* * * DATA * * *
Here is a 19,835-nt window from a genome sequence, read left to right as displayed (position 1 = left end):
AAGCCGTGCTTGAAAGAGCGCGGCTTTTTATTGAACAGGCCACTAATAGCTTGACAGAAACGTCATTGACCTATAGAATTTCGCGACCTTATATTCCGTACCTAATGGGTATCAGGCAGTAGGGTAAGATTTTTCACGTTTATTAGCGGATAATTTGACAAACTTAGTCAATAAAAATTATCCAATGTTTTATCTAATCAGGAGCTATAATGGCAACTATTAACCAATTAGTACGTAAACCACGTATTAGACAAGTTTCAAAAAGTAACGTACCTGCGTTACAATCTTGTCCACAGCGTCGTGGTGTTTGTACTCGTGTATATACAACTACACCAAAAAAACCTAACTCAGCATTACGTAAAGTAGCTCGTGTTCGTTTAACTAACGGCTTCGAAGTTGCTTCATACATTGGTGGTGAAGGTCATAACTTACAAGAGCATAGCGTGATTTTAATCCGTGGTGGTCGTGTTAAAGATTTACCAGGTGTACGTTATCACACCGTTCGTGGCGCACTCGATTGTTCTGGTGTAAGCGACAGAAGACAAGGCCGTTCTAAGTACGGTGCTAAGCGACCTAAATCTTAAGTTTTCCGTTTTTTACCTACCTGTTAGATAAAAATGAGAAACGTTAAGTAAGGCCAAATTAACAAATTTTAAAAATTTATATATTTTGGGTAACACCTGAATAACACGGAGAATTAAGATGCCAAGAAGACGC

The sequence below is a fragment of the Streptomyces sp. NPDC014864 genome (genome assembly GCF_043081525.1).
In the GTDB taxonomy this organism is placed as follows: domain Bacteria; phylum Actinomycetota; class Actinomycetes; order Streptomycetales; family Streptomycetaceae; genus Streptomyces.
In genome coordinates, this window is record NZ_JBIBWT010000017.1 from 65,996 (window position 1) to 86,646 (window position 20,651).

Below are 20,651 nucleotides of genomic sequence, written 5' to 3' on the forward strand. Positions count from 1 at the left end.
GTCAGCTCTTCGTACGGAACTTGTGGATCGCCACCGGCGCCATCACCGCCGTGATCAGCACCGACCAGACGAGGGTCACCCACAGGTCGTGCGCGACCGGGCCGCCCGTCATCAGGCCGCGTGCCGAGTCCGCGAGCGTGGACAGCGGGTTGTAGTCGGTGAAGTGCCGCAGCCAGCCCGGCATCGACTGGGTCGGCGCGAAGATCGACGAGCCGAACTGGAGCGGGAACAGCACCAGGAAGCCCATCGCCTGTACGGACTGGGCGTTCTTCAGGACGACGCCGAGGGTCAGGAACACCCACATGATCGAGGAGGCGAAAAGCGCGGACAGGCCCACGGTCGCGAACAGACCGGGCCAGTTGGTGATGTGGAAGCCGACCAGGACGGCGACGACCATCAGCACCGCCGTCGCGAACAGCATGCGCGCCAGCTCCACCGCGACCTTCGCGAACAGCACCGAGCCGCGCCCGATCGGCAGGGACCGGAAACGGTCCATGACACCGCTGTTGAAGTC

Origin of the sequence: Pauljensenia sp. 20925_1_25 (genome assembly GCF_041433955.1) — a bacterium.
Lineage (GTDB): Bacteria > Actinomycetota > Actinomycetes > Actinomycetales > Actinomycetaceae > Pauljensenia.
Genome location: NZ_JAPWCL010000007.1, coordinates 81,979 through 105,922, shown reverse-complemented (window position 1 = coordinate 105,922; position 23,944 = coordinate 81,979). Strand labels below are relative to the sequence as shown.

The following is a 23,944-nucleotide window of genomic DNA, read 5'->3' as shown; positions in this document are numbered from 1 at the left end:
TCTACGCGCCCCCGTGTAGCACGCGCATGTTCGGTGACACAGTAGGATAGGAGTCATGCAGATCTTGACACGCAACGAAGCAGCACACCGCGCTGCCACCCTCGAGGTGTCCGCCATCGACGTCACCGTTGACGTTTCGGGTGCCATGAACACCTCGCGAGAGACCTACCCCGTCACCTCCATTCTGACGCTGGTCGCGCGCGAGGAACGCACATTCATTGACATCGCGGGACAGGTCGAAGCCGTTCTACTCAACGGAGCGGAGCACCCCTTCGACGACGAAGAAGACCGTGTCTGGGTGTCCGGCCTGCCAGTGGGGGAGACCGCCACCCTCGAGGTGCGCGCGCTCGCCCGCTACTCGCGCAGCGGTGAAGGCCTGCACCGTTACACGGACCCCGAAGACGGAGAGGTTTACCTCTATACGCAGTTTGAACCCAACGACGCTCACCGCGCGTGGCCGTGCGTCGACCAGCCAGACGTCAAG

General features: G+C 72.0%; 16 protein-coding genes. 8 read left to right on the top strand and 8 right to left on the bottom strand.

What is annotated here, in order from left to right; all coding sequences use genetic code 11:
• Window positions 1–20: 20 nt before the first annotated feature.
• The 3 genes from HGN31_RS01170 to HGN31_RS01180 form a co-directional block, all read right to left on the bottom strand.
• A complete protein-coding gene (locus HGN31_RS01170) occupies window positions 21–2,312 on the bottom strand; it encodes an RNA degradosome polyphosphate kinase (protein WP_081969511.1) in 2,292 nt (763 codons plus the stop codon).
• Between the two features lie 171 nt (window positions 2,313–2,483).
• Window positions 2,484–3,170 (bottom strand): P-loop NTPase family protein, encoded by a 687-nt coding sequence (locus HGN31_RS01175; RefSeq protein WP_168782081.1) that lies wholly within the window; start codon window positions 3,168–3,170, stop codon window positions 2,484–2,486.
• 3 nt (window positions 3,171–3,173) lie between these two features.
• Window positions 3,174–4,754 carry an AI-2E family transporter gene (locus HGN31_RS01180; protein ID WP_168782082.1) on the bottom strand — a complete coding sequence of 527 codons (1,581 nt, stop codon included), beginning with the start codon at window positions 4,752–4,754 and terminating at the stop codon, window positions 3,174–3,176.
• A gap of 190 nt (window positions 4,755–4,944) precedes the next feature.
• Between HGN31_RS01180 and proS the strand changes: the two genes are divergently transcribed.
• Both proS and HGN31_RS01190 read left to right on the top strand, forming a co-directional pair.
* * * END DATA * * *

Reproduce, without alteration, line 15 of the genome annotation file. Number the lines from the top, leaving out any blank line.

• Window positions 1–20: 20 nt before the first annotated feature.